I love videos where people get hurt.
If you have a video where you were skiing, and you wiped out and hit a tree, and your shattered femur went slicing through your thigh, and then your screams from the pain attracted bears, who you had to beat with your ski-poles, before you were tackled by a park ranger for animal abuse, who became impaled on the bone spur sticking out of your thigh, and the two of you were stuck together like a conscious human kebap skewer …
… until help came, when paramedics dropped from a helicopter, and then the rope slips, and they land on you, deforming you into a giant double-human pretzel of screaming, blood and partial consciousness …
Well, I want to see that.
And potentially send it to my friends.
I like gym disasters the best of all.
I’ve trained with a lot of people who hated them, refused to watch them, in case the same thing happened to them — I guess they didn’t want to harbour any doubts at critical moments in their own lifts.
I never really understood this perspective for a few reasons.
Firstly, because watching the real thing up close is several times worse, and after you’ve seen your first ripped bicep curl up into a fleshy softball, or an ankle wrench 90* sideways with a noise that sounds uncannily like a giant snapping a hefty branch off a green tree… well, grainy iPhone videos of someone getting their hair caught in a barbell and falling over like Buster Keaton don’t have much latitude to fill you with doubt.
Secondly, because the failures are generally things that would never happen to you unless you were a complete pillock. Or at least, they’re the best ones.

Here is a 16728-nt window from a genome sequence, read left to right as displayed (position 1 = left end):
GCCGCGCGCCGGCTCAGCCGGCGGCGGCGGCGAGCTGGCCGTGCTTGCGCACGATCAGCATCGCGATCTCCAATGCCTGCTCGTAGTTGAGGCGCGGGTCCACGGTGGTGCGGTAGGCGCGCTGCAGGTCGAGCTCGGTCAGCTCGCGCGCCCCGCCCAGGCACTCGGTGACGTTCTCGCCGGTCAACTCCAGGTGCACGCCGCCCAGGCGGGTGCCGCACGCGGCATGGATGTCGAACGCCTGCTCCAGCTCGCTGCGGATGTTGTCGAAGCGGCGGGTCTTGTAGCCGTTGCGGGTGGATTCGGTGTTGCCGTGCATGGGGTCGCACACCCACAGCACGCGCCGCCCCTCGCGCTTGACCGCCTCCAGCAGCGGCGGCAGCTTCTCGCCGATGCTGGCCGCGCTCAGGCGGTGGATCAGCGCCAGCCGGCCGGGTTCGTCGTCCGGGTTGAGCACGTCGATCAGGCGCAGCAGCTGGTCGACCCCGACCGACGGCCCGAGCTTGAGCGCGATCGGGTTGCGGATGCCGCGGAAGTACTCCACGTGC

Normal accidents aren’t much chop. When someone’s bench shirt blows a seam and they get dotted, or when someone gets pinned in the hole on a big squat… that’s just unfortunate, and occasionally, the price of doing business if you insist on lifting the Heavy Thing.
That isn’t what I mean.
I’m talking unracking a Smith machine which you can’t even hold onto that immediately staples you to the ground with industrial precision, and then you squirt out from under the bar, bounce off a mirror, and slide into a rack of dumbbells (which burst into flames). The kind of accident where you fly out of your own shoes. Snap city.
Actually, we’ll go one further. Not just accidents — goofs. Slapstick.
Something I should have explained by now… I don’t want anyone getting injured (well, not TOO injured). By all means, bounce right out of it. I don’t want to see your dental bills go up, I just like a good disaster.
Believe me, if it was a video of me getting hurt, I wouldn’t have a second’s hesitation in sending it to everyone. I take a photo of myself about once every six month, but if I greenstick my forearm and bash my face in, you can bet you’ll be getting an email with attachments titled: “Y’ALL WANT TO SEE HOW I LOST MY TEETH?”
Only recently, I realized that these videos had taught me something vicariously.
I was watching a great compilation (“Colossal injuries of 2014!” or similar) and realised that after the first half a second of any video — well before anything terrible happened — I could tell what was going to happen next.
These damn things have genres, archetypal mistakes which are happening over and over and over again. Carl Jung is alive and well in your gym, battering you in the manner of your ancestors.